The operations department wants to maximize the value of its logistics spend by purchasing third-party services that make the distribution network more efficient. Buying these services is difficult, however, because procurement is pursuing lower costs by commoditizing transportation. How can the two views be reconciled?
This is not a new source of conflict in companies, but it is one that has gained in significance as senior executives – and notably CFOs – have widened and deepened their search for ways to trim budgets. Logistics is a legitimate target for such efforts, and the procurement department has become more involved as more responsibility for the purchase of goods and service has shifted to this department.
Giving procurement practitioners a seat at the negotiating table can be beneficial if they work with transportation managers to develop the most cost-effective solutions for moving the company’s freight. Problems arise when the two approaches to purchasing are incompatible.
This happens when procurement lacks the depth of expertise to understand why transportation managers employ third-party expertise to do much more than hire carriers. If they fail to appreciate the bigger distribution picture, it is easy for procurement specialists to deduce that the operations department is paying for extraneous services.
To appreciate the range and value of these services look no further than this blog series. Take just a handful of blogs from any period and you will find a rich collection of analyses, practices and strategies for making distribution networks more efficient at the lowest cost. While logistics professionals understand the value of, say, an advanced transportation management system that combines software as a service (SaaS) technology and dedicated support teams (see the blog Transportation’s Next Iteration of Saas, September, 2010), procurement practitioners might not.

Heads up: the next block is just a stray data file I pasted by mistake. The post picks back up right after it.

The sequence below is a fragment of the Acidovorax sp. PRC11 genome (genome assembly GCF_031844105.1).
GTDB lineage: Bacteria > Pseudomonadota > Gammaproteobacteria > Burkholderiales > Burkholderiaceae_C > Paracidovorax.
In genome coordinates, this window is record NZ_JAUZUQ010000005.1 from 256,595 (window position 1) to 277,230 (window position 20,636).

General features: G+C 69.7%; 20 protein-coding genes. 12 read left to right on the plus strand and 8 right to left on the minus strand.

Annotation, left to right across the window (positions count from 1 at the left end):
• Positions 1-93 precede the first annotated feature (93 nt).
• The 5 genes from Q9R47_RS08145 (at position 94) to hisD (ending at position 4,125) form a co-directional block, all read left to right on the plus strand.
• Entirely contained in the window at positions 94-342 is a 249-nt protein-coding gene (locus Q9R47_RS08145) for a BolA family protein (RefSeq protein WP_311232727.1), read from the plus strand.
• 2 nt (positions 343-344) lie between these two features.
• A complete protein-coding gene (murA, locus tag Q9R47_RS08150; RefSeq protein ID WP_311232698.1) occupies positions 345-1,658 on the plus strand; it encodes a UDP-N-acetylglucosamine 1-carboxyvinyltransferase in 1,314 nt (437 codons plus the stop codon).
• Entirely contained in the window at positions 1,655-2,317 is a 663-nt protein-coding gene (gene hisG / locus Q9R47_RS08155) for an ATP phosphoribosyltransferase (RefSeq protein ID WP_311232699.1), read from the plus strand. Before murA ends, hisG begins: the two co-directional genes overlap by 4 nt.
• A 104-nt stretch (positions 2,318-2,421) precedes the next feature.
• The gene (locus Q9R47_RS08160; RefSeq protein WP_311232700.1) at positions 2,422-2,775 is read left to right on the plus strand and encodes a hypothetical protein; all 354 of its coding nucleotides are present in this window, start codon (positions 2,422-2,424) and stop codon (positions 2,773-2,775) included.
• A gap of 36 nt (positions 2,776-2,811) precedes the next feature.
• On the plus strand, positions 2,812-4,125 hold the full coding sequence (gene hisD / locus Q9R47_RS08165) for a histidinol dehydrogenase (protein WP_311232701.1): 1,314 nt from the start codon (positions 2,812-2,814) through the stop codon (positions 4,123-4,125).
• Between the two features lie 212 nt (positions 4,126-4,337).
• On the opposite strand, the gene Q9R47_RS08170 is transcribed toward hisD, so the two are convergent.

These differences of opinion can surface in a number of ways. Misunderstandings occur when operations managers are unable to articulate to procurement how they add to the bottom line by increasing the value and strategic worth of logistics.
The relationship can hit rocky ground when procurement attempts to translate every part of a transportation management package into a commoditized item that is negotiated purely on price. Such an approach stymies contract negotiations by limiting the discussions to service costs. Moreover, agreements based on this approach are often more likely to fail. Service providers might not be able to meet the contract’s cost thresholds, and thwarting operation’s strategic goals creates internal resistance that can undo the agreement.
Excessive involvement of procurement can also significantly lengthen the contract cycle. It is good practice for transportation to keep procurement and sales in the loop when embarking on contract negotiations with a service provider. However, too much control from other disciplines complicates the process and makes it unwieldy.
There are ways to eliminate these speed bumps. Here are some suggestions.
Learn the lingo. Transportation can play its part by learning the language of procurement and finance. Many of the disagreements described above can be avoided if transportation is able to clearly articulate its purchasing approach. Similarly, procurement should make efforts to gain a deeper understanding of the value of transportation to the organization both in terms of profitability and customer service.
Build Trust. Establish a foundation of trust built on the notion that transportation and procurement are working towards the same goal: the optimum transportation solution at the lowest cost. Try to avoid the idea that either party is trying to take over.
Supply the Right Information. Service providers can help by gearing the sales cycle to both transportation and procurement. For example, TMC routinely includes ROI information in presentations that relates to both disciplines. The provider can also be sensitive to procurement’s cost concerns by paying particular attention to prices early in the negotiations, thereby reassuring both parties that the talks are on track.
Truckload rates are on an upward path so the pressure to keep transportation costs under control is unlikely to abate. Some elements of freight spend can be commoditized – although this tends to be a relatively small percentage – and logistics professionals are just as intent on securing the best price for third-party services as are procurement managers. The trick is to recognize and leverage these common goals, and to overcome differences through a clear understanding of the strategic value of transportation management services.